Quotulatiousness

August 11, 2017

Despair Everywhere – Battle of Mărășești I THE GREAT WAR Week 159

Filed under: Europe, History, Military, Russia — Tags: , , , , , — Nicholas @ 06:00

Published on 10 Aug 2017

This week Russo-Romanian forces clash with the Central Power´s counteroffensive in the Second Battle of Oltuz. The failure of the Kerensky Offensive disheartens the Russian army and radicalizes the homefront. While the Bolsheviks were calling for “Peace, Bread and Land”, the new commander of the Russian army Lavr Kornilov strives to become a strong authoritarian figure for the political right. And the Battle of Passchendaele reveals a scarred, broken battlefield of mud and destroyed equipment. Despair is everywhere.

July 28, 2017

Three Years of World War 1 I THE GREAT WAR Week 157

Filed under: Britain, Europe, Germany, History, Military, Russia — Tags: , , , , — Nicholas @ 06:00

Published on 27 Jul 2017

Christmas 1914 – that’s when the war was supposed to be over. And now, in the summer of 1917, it entered its fourth year and there was no end in sight. The British Army was about to launch a new offensive near Ypres, Russia drowned in chaos and the central powers’ defences were still holding. Though in Romania, the combined Russian and Romanian attack put a few cracks into the German self esteem.

July 25, 2017

The Greatest Scientist of the 20th Century You’ve Probably Never Heard Of

Filed under: History, Religion, Science, Space — Tags: , , , — Nicholas @ 02:00

Published on 13 Jul 2017

There’s a perception that religion and science go together about as well as mayonnaise and marshmallows. In some instances, this is, perhaps, true. But on a typically warm Southern California January in 1933 at the California Institute of Technology in Pasadena, California (the same place and same time that Jack Parsons of rocket science fame was doing his experiments — history intersecting!), religion and science proved that these two ideals didn’t have to be enemies.

Want the text version?: http://www.todayifoundout.com/index.php/2014/02/georges-lemaitre-greatest-scientist-youve-never-heard/

July 24, 2017

Great Blunders of WWII: The German Blunder At Dunkirk 1

Filed under: Britain, Europe, France, Germany, History, Military — Tags: , , — Nicholas @ 04:00

Published on 4 Nov 2016

From the History Channel DVD series “Great Blunders of WWII”

July 14, 2017

Operation Beach Party – Mustard Gas Unleashed I THE GREAT WAR Week 155

Filed under: Europe, Germany, History, Military — Tags: , , , — Nicholas @ 06:00

Published on 13 Jul 2017

British Commander Sir Douglas Haig is still convinced of his coming offensive in Flanders. But the Germans now that something is afoot and launch a spoiling attack at the Yser River – the name of the operation is Strandfest or Beach Party. They use blue cross gas for the first time there and two days later also use another new chemical agent which will be known as mustard gas.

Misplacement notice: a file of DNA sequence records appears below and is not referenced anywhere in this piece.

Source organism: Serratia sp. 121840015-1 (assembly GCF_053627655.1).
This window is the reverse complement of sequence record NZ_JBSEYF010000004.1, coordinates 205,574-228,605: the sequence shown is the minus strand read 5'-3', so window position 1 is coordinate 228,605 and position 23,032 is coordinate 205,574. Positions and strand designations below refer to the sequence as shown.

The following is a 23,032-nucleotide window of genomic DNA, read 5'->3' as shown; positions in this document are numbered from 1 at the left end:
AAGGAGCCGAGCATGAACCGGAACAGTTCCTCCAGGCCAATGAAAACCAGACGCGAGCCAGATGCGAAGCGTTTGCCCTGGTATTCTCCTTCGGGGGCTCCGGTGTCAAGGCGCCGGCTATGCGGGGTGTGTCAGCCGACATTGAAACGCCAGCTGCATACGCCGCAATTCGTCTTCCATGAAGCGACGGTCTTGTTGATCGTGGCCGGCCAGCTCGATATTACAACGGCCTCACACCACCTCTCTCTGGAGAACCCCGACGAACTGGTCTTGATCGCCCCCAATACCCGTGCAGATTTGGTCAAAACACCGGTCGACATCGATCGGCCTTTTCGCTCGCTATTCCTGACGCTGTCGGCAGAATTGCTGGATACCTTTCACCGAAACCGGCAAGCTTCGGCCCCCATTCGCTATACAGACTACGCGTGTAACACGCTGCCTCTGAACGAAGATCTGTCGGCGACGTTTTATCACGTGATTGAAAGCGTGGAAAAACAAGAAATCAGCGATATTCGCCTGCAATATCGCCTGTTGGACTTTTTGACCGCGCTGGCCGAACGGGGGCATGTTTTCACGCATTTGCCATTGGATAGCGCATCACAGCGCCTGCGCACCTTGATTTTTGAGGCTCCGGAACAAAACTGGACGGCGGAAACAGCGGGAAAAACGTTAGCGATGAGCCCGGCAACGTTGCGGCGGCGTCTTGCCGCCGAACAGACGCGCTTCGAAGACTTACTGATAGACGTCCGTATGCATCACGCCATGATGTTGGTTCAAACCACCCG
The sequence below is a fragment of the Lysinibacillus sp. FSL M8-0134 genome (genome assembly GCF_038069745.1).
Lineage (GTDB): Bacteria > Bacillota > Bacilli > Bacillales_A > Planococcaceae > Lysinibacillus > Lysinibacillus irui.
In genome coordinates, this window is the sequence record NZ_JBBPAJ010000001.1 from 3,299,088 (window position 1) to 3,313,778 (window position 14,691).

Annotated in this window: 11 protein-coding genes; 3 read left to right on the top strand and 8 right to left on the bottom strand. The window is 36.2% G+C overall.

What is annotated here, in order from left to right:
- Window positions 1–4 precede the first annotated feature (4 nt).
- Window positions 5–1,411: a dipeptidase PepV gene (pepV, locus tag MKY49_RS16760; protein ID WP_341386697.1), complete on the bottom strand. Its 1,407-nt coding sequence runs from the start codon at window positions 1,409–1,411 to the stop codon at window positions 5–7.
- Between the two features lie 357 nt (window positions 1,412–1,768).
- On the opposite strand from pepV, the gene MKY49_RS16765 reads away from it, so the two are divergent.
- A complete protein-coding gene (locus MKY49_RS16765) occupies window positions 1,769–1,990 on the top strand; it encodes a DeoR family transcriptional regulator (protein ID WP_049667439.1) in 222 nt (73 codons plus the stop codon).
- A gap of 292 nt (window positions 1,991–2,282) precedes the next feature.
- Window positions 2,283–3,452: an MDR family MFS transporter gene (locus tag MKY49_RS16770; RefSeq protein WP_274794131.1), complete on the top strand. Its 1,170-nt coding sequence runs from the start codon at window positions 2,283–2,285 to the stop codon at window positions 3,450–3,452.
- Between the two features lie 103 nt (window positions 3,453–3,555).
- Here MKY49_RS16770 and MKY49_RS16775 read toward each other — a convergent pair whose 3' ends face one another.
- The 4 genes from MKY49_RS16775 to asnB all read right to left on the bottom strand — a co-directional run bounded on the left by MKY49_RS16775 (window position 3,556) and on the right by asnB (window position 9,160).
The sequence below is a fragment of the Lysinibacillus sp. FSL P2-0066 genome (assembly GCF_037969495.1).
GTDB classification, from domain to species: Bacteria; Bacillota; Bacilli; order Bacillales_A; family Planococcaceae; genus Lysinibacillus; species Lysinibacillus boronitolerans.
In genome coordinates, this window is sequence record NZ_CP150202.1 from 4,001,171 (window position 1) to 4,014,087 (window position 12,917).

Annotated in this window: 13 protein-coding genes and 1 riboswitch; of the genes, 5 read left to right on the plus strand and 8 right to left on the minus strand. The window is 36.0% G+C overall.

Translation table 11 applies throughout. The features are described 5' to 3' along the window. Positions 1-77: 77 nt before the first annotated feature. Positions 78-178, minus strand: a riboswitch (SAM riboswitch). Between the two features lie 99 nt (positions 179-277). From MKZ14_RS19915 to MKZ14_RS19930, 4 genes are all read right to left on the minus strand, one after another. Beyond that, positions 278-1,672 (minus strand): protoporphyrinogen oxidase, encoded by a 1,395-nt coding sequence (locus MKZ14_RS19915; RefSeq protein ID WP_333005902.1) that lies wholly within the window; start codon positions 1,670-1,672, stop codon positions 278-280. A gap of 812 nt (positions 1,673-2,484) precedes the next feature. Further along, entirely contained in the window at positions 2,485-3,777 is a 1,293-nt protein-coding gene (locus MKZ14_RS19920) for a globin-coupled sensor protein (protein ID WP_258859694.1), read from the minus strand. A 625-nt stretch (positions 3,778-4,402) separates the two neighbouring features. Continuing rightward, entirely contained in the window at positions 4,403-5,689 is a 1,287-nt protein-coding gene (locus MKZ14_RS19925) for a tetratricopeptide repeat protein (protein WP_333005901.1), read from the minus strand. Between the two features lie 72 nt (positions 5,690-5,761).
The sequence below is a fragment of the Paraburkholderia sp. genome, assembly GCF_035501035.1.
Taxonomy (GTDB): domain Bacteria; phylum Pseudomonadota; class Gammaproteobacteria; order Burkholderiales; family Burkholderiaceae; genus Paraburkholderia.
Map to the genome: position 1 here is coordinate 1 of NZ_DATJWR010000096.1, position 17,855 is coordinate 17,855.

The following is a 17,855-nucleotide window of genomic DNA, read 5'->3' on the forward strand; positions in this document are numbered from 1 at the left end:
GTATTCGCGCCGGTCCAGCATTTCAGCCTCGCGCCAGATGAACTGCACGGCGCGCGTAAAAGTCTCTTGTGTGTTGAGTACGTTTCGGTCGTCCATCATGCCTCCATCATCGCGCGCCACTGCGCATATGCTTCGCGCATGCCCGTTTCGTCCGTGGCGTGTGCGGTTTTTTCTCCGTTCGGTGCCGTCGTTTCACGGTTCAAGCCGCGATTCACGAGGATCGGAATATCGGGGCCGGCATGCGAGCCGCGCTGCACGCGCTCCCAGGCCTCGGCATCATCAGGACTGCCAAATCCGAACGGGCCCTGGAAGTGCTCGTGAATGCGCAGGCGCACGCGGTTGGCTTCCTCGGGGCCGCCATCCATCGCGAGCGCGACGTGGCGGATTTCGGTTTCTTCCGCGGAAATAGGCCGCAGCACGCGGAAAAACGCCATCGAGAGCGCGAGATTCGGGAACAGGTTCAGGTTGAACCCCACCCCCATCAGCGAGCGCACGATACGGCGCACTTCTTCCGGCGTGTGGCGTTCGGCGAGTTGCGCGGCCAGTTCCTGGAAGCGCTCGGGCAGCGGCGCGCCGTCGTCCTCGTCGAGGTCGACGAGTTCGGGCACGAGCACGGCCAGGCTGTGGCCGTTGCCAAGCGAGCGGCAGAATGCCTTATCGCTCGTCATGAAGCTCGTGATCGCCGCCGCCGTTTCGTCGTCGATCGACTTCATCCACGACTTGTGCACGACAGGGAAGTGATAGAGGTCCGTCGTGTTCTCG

June 22, 2017

The EU regulators want to get rid of a Belgian food tradition

Filed under: Bureaucracy, Europe, Health — Tags: , , , — Nicholas @ 03:00

Carol Off reports for CBC Radio’s As It Happens:

Belgian Fries, traditionally served with mayonnaise
(photo by vokimberly at Flickr)

Belgium’s government says a new proposal by the European Union could spell disaster for the country’s world-famous fries.

“We adore our fries the way we make them, so just let us do so for the next 100 years, because the last hundred years it wasn’t a problem, so why should it be a problem now?” Flemish Tourism Minister Ben Weyts told Carol Off, host of CBC Radio’s As It Happens.

Traditionally, Belgian fries, are twice fried in fat. First, they go in raw to generate a soft, fluffy interior. Then they are refried at a higher temperature to create a crispy, golden exterior.

This process sets Belgian fries apart from soft and chunky British chips, or the sleek and thin fries preferred by the French.

But the European Commission is proposing that all potatoes be blanched — briefly cooked in boiling water — before they hit the fat.

It’s part of an EU effort to curb exposure to acrylamide, a chemical that can form in foods cooked at high temperatures, and has been linked to cancer in animal tests.

[…]

On the heels of the Belgian backlash, the European Commission has insisted the proposal is a suggestion, not a ban.

“The commission has no intention whatsoever to ban Belgian frites — or any other frites, for that matter,” spokesperson Margaritis Schinas said on Tuesday.

“Instead, the commission is preparing a new regulatory measure to oblige food business operators to apply a code of practice to reduce acrylamide in food, as it is carcinogenic.

“We are all very attached to the rich culinary heritage we find in our member states.”